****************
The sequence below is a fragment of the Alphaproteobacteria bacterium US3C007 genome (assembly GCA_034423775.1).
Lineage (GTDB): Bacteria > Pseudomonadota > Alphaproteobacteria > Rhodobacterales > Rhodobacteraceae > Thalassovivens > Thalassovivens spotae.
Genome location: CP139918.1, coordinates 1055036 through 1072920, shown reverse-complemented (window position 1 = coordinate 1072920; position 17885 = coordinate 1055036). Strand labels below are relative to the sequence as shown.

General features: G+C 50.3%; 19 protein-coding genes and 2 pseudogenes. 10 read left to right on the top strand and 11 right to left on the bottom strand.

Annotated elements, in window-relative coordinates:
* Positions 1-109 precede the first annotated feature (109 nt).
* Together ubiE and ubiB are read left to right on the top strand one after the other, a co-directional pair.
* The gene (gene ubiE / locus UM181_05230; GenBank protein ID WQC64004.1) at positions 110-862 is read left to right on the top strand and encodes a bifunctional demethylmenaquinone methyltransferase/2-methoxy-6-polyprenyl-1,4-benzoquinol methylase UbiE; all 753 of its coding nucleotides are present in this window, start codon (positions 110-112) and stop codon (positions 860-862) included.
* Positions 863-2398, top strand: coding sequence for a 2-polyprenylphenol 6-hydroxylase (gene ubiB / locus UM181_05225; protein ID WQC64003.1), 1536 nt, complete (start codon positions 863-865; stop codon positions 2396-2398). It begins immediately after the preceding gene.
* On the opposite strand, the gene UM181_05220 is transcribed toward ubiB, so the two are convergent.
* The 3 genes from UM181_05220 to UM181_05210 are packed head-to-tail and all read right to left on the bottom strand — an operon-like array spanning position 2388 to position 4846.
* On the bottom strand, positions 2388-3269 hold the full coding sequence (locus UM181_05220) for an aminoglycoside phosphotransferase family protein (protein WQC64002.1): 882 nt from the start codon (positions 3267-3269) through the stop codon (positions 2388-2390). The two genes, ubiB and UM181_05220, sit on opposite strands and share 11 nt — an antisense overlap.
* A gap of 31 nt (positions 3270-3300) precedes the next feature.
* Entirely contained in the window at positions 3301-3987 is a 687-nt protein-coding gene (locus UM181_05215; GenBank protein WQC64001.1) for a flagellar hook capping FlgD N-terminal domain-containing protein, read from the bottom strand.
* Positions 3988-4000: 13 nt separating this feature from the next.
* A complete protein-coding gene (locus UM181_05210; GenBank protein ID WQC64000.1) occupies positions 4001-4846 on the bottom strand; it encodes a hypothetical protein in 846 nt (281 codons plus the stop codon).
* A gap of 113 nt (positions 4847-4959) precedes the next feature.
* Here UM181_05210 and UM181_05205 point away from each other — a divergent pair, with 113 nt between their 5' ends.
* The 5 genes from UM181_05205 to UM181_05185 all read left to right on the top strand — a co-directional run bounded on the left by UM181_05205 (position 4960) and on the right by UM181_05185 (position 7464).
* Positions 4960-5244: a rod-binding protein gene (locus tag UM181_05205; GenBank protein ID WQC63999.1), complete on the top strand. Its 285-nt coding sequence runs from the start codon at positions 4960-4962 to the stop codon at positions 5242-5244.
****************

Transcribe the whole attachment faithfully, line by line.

The sequence below is a fragment of the Alphaproteobacteria bacterium US3C007 genome (assembly GCA_034423775.1).
Lineage (GTDB): Bacteria > Pseudomonadota > Alphaproteobacteria > Rhodobacterales > Rhodobacteraceae > Thalassovivens > Thalassovivens spotae.
Genome location: CP139918.1, coordinates 1055036 through 1072920, shown reverse-complemented (window position 1 = coordinate 1072920; position 17885 = coordinate 1055036). Strand labels below are relative to the sequence as shown.

General features: G+C 50.3%; 19 protein-coding genes and 2 pseudogenes. 10 read left to right on the top strand and 11 right to left on the bottom strand.

Annotated elements, in window-relative coordinates:
* Positions 1-109 precede the first annotated feature (109 nt).
* Together ubiE and ubiB are read left to right on the top strand one after the other, a co-directional pair.
* The gene (gene ubiE / locus UM181_05230; GenBank protein ID WQC64004.1) at positions 110-862 is read left to right on the top strand and encodes a bifunctional demethylmenaquinone methyltransferase/2-methoxy-6-polyprenyl-1,4-benzoquinol methylase UbiE; all 753 of its coding nucleotides are present in this window, start codon (positions 110-112) and stop codon (positions 860-862) included.
* Positions 863-2398, top strand: coding sequence for a 2-polyprenylphenol 6-hydroxylase (gene ubiB / locus UM181_05225; protein ID WQC64003.1), 1536 nt, complete (start codon positions 863-865; stop codon positions 2396-2398). It begins immediately after the preceding gene.
* On the opposite strand, the gene UM181_05220 is transcribed toward ubiB, so the two are convergent.
* The 3 genes from UM181_05220 to UM181_05210 are packed head-to-tail and all read right to left on the bottom strand — an operon-like array spanning position 2388 to position 4846.
* On the bottom strand, positions 2388-3269 hold the full coding sequence (locus UM181_05220) for an aminoglycoside phosphotransferase family protein (protein WQC64002.1): 882 nt from the start codon (positions 3267-3269) through the stop codon (positions 2388-2390). The two genes, ubiB and UM181_05220, sit on opposite strands and share 11 nt — an antisense overlap.
* A gap of 31 nt (positions 3270-3300) precedes the next feature.
* Entirely contained in the window at positions 3301-3987 is a 687-nt protein-coding gene (locus UM181_05215; GenBank protein WQC64001.1) for a flagellar hook capping FlgD N-terminal domain-containing protein, read from the bottom strand.
* Positions 3988-4000: 13 nt separating this feature from the next.
* A complete protein-coding gene (locus UM181_05210; GenBank protein ID WQC64000.1) occupies positions 4001-4846 on the bottom strand; it encodes a hypothetical protein in 846 nt (281 codons plus the stop codon).
* A gap of 113 nt (positions 4847-4959) precedes the next feature.
* Here UM181_05210 and UM181_05205 point away from each other — a divergent pair, with 113 nt between their 5' ends.
* The 5 genes from UM181_05205 to UM181_05185 all read left to right on the top strand — a co-directional run bounded on the left by UM181_05205 (position 4960) and on the right by UM181_05185 (position 7464).
* Positions 4960-5244: a rod-binding protein gene (locus tag UM181_05205; GenBank protein ID WQC63999.1), complete on the top strand. Its 285-nt coding sequence runs from the start codon at positions 4960-4962 to the stop codon at positions 5242-5244.